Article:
The same type of rock outcrops anywhere from Dorset (e.g. Lyme Bay) all the way up to the Yorkshire Coast (e.g. Whitby) and we know from the fossils that it was all laid down during about 165-168 Million years ago in the Jurassic Period (145-204 Million Years ago), when this part of the UK lay near the equator and just off shore from a large continent known to geologist as Laurasia, which had just begun to rift away from Gondwana to the south. And yes, a dinosaur has been found on Minchinhampton Common, when the reservoir was being excavated (the skeleton is thought to be in the Natural History Museum). However, vertebrate fossils are generally rare in this locality.

The local geology can be illustrated by this interactive map, supplied by the British Geological Survey, in which the layer-cake structure is very clear in the sides of the valleys. (You will need to zoom in to the location of Minchinhampton.)

British Geological Survey Map Viewer

Click on the map to find descriptions of the rocks. 

Note that Minchinhampton Common is a  geological Site of Special Scientific Interest (SSSI) since the quarries are considered to provide an important site for research into the Middle Jurassic in the United Kingdom, with extensive fossil faunas. (The Common is also a biological SSSI because of the unimproved herb-rich calcareous grassland, supported a wide range of flora and fauna. It is one of the largest commons in the Cotswolds.)


Fossils are generally abundant in Jurassic marine deposits - though you will not find them in every layer. Limestone only forms when there is little input of mud from nearby river systems, and since rivers also bring nutrients and mud provides good places to burrow, life tends to be more abundant in such locations. Dead organisms also need to be buried fairly quickly (before something eats them) if they are to turn into fossils. Hence, fossils tend to be easier to find in the muddier layers. If you walk down through Box Woods you will find that some of the crumbly rock in the dry-stone walls seem to consist almost entirely of broken shells. Over on Rodborough Common, it is easy to pick up brachiopods as loose stones eroding out of the paths and impressions of large clam shells can also be seen in rock surfaces if you keep your eyes open. Sea urchins (also known locally as "pound stones" because they have been used as weights for scales) have been found near Winstones Ice Cream factory.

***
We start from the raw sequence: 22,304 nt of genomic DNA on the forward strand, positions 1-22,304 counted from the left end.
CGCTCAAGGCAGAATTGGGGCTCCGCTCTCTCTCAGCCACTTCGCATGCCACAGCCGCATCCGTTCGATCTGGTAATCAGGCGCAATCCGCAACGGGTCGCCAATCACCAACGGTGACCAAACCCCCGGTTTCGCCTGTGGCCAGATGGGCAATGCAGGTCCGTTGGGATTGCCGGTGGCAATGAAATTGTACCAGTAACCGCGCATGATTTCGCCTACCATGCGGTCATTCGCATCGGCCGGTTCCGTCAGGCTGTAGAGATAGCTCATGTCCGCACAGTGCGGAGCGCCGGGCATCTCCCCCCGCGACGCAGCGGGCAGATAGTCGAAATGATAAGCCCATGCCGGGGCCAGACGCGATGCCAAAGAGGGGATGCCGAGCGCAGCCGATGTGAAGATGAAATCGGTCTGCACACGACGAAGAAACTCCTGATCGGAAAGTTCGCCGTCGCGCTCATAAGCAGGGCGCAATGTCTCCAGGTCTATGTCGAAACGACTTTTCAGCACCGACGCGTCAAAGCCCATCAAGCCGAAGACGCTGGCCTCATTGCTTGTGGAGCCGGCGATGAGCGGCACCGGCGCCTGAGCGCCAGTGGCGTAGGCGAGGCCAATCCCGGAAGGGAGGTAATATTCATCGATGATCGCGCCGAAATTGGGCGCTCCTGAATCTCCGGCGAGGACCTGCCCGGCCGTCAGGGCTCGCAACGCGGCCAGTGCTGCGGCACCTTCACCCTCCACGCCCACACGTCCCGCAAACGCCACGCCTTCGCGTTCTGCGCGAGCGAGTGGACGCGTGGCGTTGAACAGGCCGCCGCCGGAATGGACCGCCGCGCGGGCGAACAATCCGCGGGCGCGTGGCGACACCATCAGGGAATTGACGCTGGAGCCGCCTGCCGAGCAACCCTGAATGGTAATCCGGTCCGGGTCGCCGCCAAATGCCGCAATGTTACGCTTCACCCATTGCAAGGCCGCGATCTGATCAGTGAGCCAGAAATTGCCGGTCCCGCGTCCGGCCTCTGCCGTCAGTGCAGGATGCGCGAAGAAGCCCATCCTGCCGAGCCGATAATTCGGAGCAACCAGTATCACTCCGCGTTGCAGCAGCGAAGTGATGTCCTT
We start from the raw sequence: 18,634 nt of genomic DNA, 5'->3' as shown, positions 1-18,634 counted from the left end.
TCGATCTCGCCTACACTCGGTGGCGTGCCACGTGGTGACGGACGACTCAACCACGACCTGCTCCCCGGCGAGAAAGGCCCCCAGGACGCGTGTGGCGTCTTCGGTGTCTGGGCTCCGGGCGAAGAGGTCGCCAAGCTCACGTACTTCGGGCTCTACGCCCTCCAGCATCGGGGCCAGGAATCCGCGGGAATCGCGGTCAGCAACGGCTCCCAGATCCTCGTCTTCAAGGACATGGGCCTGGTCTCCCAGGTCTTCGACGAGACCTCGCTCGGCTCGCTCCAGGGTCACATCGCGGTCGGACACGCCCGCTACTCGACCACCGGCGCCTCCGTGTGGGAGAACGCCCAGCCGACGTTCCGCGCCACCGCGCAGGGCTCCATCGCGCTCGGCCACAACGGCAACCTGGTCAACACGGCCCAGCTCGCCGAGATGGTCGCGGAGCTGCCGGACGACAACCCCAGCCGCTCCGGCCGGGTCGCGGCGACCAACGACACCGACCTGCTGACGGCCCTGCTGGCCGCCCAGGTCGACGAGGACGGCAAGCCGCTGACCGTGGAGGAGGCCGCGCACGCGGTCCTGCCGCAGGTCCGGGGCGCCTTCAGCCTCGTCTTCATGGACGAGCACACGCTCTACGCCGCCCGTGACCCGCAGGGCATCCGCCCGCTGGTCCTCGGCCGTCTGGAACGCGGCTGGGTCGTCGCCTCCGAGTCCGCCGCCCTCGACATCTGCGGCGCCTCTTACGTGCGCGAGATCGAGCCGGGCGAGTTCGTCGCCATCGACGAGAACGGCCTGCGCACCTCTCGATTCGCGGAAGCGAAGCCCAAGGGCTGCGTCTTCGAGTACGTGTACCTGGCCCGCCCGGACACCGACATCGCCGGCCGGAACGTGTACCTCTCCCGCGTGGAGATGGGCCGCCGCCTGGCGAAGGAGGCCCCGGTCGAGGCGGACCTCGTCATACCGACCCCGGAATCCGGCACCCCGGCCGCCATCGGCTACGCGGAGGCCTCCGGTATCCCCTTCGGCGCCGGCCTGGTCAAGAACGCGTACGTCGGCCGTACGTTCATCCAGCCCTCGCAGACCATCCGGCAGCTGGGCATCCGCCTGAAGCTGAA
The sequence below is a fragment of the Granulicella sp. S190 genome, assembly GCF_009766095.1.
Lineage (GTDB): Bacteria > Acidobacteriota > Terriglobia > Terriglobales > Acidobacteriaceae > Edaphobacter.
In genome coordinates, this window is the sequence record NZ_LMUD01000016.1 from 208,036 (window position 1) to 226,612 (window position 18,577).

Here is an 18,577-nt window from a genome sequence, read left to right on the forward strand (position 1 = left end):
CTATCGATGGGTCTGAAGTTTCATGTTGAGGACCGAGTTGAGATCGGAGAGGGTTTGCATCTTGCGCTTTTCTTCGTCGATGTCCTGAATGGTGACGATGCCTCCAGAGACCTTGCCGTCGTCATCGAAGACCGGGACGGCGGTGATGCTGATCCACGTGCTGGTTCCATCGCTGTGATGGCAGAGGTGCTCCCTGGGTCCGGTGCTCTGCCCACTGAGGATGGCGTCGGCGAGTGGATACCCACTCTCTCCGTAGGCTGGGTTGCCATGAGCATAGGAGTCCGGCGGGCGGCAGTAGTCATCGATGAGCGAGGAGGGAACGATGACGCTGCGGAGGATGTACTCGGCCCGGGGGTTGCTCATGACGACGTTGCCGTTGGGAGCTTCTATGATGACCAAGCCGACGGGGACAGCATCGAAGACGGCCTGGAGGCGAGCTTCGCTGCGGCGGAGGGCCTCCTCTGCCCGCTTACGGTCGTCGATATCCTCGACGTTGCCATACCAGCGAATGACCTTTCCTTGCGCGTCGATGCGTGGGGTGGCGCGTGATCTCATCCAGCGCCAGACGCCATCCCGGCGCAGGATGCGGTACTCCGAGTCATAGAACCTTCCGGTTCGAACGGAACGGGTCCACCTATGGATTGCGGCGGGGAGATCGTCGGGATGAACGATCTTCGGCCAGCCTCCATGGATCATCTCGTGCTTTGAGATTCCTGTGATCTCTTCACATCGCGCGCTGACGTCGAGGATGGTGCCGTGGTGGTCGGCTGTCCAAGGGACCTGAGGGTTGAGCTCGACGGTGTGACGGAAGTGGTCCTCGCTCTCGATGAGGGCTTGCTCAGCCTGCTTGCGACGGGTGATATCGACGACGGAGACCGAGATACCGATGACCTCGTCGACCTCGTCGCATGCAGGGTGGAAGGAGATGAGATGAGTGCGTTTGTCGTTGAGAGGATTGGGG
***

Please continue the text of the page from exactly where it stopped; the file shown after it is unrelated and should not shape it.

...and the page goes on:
Fossils from the locality of Minchinhampton

The image above shows (on the left) part of a sea urchin, while the other fossils are brachiopods from Rodborough Common. The smaller is from the order rhynchonellida - easy to recognise and name because of their wrinkly shells, while the larger smooth example is in the orderTerabratulida. Both orders are known to have living representatives and are articulate, a term which both describes the way the hinge works and also defines a major taxonomic division of the phylum Brachiopoda. (In death the hinge mechanism of articulate brachiopods tends to hold the two halves of the shell together, unlike inarticulate brachiopods such as linguilla where they are only held together in life by muscles and usually come apart at death.) They are sometimes knows as lampshells because (best seen on the example on the right) there is a small hole at the pointed end of the larger half of the shell from which a stalk emerged to act as a hold-fast to the substrate. Some people think this makes them look like Roman oil lamps. Brachiopods are a distinct phylum and should not be confused with bivalves which are in a completely different phylum (Mollusca).

Please note that because Minchinhampton and Rodborough Commons are SSSIs, you are committing an offence if you dig for fossils or hammer rock faces without a licence from Natural England. All of the above examples were picked up as loose stones lying on the paths.


  1. Natural England SSSI Citation
  2. Natural England Designated Site Information
  3. Map of SSSI boundaries.